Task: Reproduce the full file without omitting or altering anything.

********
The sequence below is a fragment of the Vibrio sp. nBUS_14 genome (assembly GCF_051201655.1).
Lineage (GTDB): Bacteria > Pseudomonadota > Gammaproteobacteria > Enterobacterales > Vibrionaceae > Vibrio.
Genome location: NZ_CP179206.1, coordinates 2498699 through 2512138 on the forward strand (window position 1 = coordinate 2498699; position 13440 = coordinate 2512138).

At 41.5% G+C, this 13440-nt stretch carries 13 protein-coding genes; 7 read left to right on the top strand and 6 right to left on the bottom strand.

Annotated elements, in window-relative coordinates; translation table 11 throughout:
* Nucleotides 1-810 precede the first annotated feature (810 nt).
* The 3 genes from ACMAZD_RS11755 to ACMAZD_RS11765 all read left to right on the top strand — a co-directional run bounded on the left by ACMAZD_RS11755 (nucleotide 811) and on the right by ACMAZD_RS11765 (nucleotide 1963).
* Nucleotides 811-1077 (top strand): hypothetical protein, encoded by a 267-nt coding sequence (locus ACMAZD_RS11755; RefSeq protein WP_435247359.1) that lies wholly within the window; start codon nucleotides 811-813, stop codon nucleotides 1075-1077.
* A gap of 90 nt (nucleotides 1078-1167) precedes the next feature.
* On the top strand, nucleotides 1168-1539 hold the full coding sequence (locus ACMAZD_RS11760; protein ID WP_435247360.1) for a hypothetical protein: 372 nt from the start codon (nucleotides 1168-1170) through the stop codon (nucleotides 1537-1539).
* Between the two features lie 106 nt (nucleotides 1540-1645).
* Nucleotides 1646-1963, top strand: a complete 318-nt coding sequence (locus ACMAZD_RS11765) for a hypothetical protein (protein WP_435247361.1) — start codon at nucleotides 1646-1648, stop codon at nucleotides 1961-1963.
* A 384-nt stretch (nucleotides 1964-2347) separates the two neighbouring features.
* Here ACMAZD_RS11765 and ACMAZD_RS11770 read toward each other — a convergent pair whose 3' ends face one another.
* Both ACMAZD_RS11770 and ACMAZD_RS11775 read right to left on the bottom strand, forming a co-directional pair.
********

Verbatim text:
The sequence below is a fragment of the Vibrio sp. nBUS_14 genome (assembly GCF_051201655.1).
Lineage (GTDB): Bacteria > Pseudomonadota > Gammaproteobacteria > Enterobacterales > Vibrionaceae > Vibrio.
Genome location: NZ_CP179206.1, coordinates 2498699 through 2512138 on the forward strand (window position 1 = coordinate 2498699; position 13440 = coordinate 2512138).

At 41.5% G+C, this 13440-nt stretch carries 13 protein-coding genes; 7 read left to right on the top strand and 6 right to left on the bottom strand.

Annotated elements, in window-relative coordinates; translation table 11 throughout:
* Nucleotides 1-810 precede the first annotated feature (810 nt).
* The 3 genes from ACMAZD_RS11755 to ACMAZD_RS11765 all read left to right on the top strand — a co-directional run bounded on the left by ACMAZD_RS11755 (nucleotide 811) and on the right by ACMAZD_RS11765 (nucleotide 1963).
* Nucleotides 811-1077 (top strand): hypothetical protein, encoded by a 267-nt coding sequence (locus ACMAZD_RS11755; RefSeq protein WP_435247359.1) that lies wholly within the window; start codon nucleotides 811-813, stop codon nucleotides 1075-1077.
* A gap of 90 nt (nucleotides 1078-1167) precedes the next feature.
* On the top strand, nucleotides 1168-1539 hold the full coding sequence (locus ACMAZD_RS11760; protein ID WP_435247360.1) for a hypothetical protein: 372 nt from the start codon (nucleotides 1168-1170) through the stop codon (nucleotides 1537-1539).
* Between the two features lie 106 nt (nucleotides 1540-1645).
* Nucleotides 1646-1963, top strand: a complete 318-nt coding sequence (locus ACMAZD_RS11765) for a hypothetical protein (protein WP_435247361.1) — start codon at nucleotides 1646-1648, stop codon at nucleotides 1961-1963.
* A 384-nt stretch (nucleotides 1964-2347) separates the two neighbouring features.
* Here ACMAZD_RS11765 and ACMAZD_RS11770 read toward each other — a convergent pair whose 3' ends face one another.
* Both ACMAZD_RS11770 and ACMAZD_RS11775 read right to left on the bottom strand, forming a co-directional pair.